Pivoting: it’s not Just a Ballet Term Anymore
The idea of pivoting, or changing an aspect of a company to better meet market demands, has become a lifesaver for many entrepreneurs. Rather than calling it quits, entrepreneurs are choosing to reevaluate and pivot their startups, often taking their businesses to new heights.
The first thing to understand about pivoting is that it isn't giving up. In fact, it’s quite the opposite. Many household companies pivoted during their early phases to avoid bankruptcy.
For example, Nokia used to manufacture rubber boots and paper before pivoting into the technology industry. YouTube was a dating site once upon a time and the Marriot began as a root beer stand in Washington D.C!
One of the most important aspects of pivoting is identifying the correct time to reevaluate. Here are some key indicators that a pivot may be in order:
- Product prototypes are underperforming
- Your company can’t get any sales traction
- Your company is having trouble getting funding
- The market forces have changed
There are many different types of pivots, it’s important to find the one that’s right for your startup. The best way to identify the pivot right for your small business is by identifying the strengths and weaknesses of your business. Here are a few different types of pivots to get the ball rolling.
- Zoom in/ zoom out: Sometimes you’re reach is too wide while other times you’re product is too closed-minded. One of the most popular forms of pivoting is reevaluating the product/businesses scope. In simple terms, if a certain aspect of your business works focus in on it. If your business only offers a small part of a service while the market calls for the whole service, look to zoom out and position yourself as a one-stop shop.
- Customer segment pivot: Reevaluate your target market. If you’re trying to sell to the wrong market, you’re wasting your time. This is a problem that can easily be avoided by conducting market research prior to launching. If you happen to find yourself experiencing this problem further down the line, take some time to evaluate what market segment your business appeals to and hone in on that market.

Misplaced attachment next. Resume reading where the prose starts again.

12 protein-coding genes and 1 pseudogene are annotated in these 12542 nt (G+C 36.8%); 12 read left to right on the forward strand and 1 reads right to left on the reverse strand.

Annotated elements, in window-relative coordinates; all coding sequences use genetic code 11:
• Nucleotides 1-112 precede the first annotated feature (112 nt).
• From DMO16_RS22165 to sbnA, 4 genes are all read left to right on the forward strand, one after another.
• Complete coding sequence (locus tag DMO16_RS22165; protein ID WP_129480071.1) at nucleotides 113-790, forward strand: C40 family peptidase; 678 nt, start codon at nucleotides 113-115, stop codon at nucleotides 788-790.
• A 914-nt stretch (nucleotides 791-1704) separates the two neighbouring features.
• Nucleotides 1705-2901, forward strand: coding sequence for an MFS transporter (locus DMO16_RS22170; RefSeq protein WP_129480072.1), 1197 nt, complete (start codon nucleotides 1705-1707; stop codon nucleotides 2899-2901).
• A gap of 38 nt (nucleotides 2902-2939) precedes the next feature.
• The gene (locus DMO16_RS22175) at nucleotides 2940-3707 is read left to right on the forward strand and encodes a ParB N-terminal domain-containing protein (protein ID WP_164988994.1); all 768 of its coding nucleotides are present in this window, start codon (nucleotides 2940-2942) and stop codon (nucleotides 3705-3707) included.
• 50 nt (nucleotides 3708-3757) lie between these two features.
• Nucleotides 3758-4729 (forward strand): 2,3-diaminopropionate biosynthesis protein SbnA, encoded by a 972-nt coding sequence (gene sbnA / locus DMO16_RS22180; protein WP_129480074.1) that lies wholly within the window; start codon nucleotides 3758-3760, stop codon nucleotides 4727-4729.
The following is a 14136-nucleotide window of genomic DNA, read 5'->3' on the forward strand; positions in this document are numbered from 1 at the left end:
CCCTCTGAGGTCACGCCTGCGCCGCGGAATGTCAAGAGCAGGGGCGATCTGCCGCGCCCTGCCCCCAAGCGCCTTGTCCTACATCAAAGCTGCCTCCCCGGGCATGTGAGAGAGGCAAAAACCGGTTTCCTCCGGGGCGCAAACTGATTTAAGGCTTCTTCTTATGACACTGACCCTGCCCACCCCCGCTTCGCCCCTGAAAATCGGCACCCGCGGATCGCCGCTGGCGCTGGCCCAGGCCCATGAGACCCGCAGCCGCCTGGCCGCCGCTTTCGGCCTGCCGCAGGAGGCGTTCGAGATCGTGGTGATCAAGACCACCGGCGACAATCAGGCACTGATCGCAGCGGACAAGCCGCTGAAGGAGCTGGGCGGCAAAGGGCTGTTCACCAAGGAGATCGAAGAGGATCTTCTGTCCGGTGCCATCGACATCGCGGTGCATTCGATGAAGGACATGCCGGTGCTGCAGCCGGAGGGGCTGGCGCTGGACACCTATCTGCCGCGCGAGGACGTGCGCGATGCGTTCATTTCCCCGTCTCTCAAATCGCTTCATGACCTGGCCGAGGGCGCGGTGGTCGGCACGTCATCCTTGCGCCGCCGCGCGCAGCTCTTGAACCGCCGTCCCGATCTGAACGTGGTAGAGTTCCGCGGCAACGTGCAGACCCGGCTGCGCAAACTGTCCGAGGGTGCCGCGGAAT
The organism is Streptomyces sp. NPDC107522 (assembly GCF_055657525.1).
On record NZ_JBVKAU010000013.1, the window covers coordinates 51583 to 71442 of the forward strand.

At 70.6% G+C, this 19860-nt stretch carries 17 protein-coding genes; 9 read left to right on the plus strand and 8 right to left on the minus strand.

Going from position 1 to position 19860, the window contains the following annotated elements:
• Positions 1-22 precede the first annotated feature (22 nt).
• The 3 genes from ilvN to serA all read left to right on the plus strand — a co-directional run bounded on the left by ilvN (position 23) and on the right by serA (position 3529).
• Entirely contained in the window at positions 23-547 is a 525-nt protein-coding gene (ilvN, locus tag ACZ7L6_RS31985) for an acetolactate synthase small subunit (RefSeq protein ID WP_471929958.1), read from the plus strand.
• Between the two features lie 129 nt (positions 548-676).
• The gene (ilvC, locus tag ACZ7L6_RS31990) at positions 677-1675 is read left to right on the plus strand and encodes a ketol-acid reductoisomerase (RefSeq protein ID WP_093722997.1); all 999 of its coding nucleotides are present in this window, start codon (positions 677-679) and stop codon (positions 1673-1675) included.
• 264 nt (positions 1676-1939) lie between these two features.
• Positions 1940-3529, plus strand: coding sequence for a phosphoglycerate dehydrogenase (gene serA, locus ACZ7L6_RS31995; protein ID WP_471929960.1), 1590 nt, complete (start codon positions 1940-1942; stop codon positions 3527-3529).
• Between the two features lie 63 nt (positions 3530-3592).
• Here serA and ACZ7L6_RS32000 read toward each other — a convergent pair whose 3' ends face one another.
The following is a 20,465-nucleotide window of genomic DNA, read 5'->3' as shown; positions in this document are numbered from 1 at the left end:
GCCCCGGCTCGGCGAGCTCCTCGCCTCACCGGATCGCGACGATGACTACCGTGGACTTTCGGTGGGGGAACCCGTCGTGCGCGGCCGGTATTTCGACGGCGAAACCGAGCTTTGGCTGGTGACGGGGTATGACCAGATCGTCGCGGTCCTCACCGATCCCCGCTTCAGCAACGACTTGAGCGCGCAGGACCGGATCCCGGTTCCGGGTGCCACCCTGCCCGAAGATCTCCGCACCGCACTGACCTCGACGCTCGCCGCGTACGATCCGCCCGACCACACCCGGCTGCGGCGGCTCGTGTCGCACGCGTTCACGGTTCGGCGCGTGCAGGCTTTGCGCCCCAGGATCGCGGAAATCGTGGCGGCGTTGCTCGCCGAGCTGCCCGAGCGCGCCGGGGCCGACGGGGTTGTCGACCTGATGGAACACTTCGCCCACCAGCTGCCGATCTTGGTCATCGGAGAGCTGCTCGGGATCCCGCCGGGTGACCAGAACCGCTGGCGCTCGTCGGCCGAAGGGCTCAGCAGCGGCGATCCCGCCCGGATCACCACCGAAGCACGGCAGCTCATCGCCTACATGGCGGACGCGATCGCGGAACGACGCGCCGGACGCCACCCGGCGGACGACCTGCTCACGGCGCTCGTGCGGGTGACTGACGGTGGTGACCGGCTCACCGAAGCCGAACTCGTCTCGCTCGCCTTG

- Customer needs pivot: A good product or service should solve a problem, so find a way your make your product useful. This can also be done with a little market research. Never underestimate the power of knowing the market and your customers.
- Business model pivot: This is a common form of pivoting. If your business isn’t working, try taking a look inwards and evaluate your company’s info structure. Turn back to your business model and try again.
- Channel pivot: Change the way you deliver/advertise your product. Conduct some focus groups and see what channels are more appealing to your target audience.
- Technology pivot: Keep up-to-date with new technologies. Technology is ever changing; don’t get left in the dust. One of the best examples of this was the release of the iPhone and the invention of “apps.” While many entrepreneurs launched from the base of the app phenomenon, many simply pivoted their business to run on iPhone and created apps for users to download.